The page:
The “Gang of Four” holds out for complete nuclear disarmament. If that is not possible, then what is a more ethical and reasonable standard than simply to continue with the cold war-era status quo? Nichols argues for two strategies—one for near-peer competitors like Russia or China and another for the “small states” that may seek a limited nuclear capability.
The Cold War strategies called for massive overkill—seeking the guaranteed destruction of half a country’s population and a good portion of its infrastructure and industry. It assumed, however, that regimes might be willing to write off a smaller portion of their territory, populace and GDP. In reality, however, under what conceivable circumstances would a rising China or a revanchist Russia be willing to risk a possible nuclear exchange, even a limited one? What makes anyone conclude that these countries—or any of the other major nuclear powers—would be able to absorb the losses and aftereffects of even a highly-circumscribed exchange? Nichols argues that when seen from this perspective, a posture of minimum deterrence makes the most sense: the United States needs to keep enough weapons and delivery vehicles in a reasonable degree of safety from a sudden decapitating strike that would threaten the ability of any other government to be able to exercise control over its territory—a stance that might even be accommodated by numbering weapons in the hundreds, rather than in the thousands or tens of thousands.
For the “states of concern” (like North Korea), Nichols argues that it is time to stop making nuclear threats. Politicians and pundits have not thought through what a nuclear response actually entails—the deaths of large numbers of people and spreading radiation over a large areas. No U.S. policy-maker is going to spread nuclear death on a large scale simply for revenge—and it is strategically unwise to make threats you do not plan to carry out, as well as to threaten a response that many would find to be immoral. The United States already possesses a credible deterrent threat in its ability to mount massive conventional assaults that lead to regime change. Indeed, given changes in military technology, there is now a much greater ability to hold parties responsible directly to account, without having to necessarily inflict harm on large numbers of people—but with sufficient force to demonstrate that attacks would be met with decisive action that would lead to the destruction of the offending regime. Given that deterrence is not a technocratic matter but a psychological condition between leaders, it seems that what matters most is that there be a clear and effective response, rather than on matching the weapons system type for type.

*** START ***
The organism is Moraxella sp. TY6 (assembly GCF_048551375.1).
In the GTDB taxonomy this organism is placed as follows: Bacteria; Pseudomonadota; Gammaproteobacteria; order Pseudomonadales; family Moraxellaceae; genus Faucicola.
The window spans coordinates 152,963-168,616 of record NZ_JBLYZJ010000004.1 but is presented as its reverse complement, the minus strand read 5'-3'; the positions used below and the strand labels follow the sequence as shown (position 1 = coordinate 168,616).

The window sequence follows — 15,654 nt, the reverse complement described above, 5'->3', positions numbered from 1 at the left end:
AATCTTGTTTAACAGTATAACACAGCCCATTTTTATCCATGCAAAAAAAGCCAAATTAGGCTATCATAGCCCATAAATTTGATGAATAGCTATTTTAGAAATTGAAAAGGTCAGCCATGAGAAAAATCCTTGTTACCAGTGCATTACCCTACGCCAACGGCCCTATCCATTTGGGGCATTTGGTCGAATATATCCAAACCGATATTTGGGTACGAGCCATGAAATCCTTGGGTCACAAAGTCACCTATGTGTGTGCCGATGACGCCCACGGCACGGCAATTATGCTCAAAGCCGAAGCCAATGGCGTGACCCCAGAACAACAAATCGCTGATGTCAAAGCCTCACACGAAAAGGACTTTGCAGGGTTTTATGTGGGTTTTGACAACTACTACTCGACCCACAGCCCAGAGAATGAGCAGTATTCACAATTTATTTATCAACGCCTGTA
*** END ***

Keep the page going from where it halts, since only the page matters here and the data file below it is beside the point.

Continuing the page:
Can such a strategic approach be adopted by the current or future U.S. administrations? That remains unclear, since the cold war paradigm for nuclear strategy continues to exert a compelling hold on policy-makers. Whether they will be willing to take a perceived political risk in shifting from the comfort of past tradition to a new standard of minimal nuclear deterrence coupled with overwhelming conventional force needs further examination.